The Supreme Court agreed Friday to definitively answer whether the Constitution allows states to ban same-sex marriage, plunging the court directly into one of the nation's biggest legal and cultural issues.
By agreeing now to take up the question, the court allowed time for the case to be decided by the end of the current term in late June. The case will be argued in late April.
"It's impossible to overstate the historic significance of a decision on such a fundamental piece of our social fabric," said Tom Goldstein, a Washington lawyer who argues frequently before the Supreme Court.
The court granted cases from Kentucky, Michigan, Ohio and Tennessee. It said it would decide whether states can refuse to issue same sex-marriage licenses and whether they can refuse to recognize same-sex marriages legally performed elsewhere.
The issue comes to the justices after a tidal wave of lower court rulings struck down marriage bans in one state after another — nearly 60 separate decisions in more than half the states over the past 18 months.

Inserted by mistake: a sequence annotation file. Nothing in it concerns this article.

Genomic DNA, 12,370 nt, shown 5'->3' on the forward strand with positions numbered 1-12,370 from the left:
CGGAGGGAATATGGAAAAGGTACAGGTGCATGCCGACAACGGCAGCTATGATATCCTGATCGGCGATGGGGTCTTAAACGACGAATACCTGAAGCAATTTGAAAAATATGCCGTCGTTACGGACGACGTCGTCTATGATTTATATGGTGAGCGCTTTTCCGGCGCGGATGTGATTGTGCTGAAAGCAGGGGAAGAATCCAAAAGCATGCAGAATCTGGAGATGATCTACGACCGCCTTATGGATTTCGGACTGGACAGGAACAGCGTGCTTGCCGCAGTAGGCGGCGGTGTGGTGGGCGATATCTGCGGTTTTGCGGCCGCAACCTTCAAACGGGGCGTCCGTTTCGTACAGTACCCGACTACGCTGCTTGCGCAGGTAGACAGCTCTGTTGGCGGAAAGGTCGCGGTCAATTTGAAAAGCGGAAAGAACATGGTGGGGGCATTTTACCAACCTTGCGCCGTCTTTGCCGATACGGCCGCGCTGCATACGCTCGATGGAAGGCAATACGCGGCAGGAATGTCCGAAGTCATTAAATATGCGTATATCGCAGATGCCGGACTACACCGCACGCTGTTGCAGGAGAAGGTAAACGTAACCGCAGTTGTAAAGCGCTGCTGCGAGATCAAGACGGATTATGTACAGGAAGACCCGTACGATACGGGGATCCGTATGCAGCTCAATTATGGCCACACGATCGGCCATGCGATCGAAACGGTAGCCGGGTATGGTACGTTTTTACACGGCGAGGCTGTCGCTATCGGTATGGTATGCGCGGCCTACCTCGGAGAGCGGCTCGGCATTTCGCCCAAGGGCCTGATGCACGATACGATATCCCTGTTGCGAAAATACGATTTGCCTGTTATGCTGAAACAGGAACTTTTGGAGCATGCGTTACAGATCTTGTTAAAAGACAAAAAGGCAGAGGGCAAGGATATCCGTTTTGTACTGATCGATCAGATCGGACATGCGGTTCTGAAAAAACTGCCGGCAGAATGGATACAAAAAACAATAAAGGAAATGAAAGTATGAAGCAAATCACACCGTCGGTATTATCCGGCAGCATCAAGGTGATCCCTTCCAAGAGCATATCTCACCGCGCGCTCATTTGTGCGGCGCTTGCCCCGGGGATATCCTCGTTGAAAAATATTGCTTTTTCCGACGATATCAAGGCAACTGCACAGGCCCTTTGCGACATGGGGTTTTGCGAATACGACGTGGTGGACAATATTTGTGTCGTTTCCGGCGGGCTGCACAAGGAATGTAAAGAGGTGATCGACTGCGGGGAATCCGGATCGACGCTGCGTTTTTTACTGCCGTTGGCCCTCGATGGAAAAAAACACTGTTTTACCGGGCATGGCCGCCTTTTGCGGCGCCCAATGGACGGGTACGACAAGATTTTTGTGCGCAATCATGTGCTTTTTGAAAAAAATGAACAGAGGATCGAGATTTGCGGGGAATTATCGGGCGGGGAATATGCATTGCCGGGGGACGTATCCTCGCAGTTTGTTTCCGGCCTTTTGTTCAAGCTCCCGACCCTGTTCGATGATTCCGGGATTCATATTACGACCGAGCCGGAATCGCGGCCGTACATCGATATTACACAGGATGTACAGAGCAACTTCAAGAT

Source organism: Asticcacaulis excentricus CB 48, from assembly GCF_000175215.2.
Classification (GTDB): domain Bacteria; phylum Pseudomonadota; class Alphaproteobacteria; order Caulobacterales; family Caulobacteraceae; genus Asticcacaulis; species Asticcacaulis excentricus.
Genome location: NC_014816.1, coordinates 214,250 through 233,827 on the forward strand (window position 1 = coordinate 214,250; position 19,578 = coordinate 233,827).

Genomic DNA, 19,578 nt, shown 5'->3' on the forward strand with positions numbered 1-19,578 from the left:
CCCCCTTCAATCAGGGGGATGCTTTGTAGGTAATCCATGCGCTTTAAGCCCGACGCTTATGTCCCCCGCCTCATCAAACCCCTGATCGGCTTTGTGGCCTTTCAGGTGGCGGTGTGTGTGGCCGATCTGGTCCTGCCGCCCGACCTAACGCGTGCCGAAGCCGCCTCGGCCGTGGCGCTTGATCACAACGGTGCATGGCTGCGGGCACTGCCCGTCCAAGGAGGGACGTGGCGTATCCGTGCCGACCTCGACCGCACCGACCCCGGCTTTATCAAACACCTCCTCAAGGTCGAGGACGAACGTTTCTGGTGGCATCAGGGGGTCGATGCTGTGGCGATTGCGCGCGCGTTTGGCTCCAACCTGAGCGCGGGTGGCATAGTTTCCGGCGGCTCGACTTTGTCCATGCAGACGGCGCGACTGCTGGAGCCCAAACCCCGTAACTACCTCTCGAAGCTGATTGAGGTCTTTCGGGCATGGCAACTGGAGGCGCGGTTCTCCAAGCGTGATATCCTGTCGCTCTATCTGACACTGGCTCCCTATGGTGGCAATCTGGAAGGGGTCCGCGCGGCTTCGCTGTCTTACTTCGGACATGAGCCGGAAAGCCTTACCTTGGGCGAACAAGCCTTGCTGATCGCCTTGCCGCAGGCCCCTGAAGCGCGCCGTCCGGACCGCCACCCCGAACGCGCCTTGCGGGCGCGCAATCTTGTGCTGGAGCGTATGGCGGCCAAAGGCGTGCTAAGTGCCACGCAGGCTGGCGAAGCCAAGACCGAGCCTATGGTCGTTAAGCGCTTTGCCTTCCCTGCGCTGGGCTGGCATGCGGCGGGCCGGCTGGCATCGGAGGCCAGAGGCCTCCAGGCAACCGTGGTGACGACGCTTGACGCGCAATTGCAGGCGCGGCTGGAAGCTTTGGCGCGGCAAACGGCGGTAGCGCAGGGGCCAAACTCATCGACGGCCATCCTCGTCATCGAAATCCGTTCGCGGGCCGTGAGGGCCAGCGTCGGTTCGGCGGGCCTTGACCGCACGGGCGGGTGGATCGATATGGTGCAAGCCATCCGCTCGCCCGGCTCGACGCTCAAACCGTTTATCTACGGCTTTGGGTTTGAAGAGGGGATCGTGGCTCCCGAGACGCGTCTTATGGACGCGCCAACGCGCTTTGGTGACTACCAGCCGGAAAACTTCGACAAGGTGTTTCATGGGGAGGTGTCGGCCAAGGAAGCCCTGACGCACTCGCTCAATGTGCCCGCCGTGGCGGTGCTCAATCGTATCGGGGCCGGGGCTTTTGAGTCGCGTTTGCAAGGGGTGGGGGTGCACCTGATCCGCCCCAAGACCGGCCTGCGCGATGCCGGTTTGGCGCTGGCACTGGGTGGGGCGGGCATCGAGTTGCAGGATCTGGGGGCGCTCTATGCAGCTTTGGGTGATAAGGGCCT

Thirty-six states now permit gay people to get married, covering roughly 70 percent of the U.S. population. Court decisions on hold have struck down bans in five other states.
The surge of lower court rulings quickly followed the Supreme Court's 2013 decision that struck down a law barring the federal government from recognizing same-sex marriages in states where they're legal.
But courts have upheld bans on marriage for gay couples in four other states — Kentucky, Michigan, Ohio and Tennessee — a split the Supreme Court will now resolve.
Public opinion has shifted in recent years. The first Gallup poll on the subject showed only 27 percent approval for same-sex marriage in 1996. Gallup's most recent poll, taken last year, showed 55 percent approval.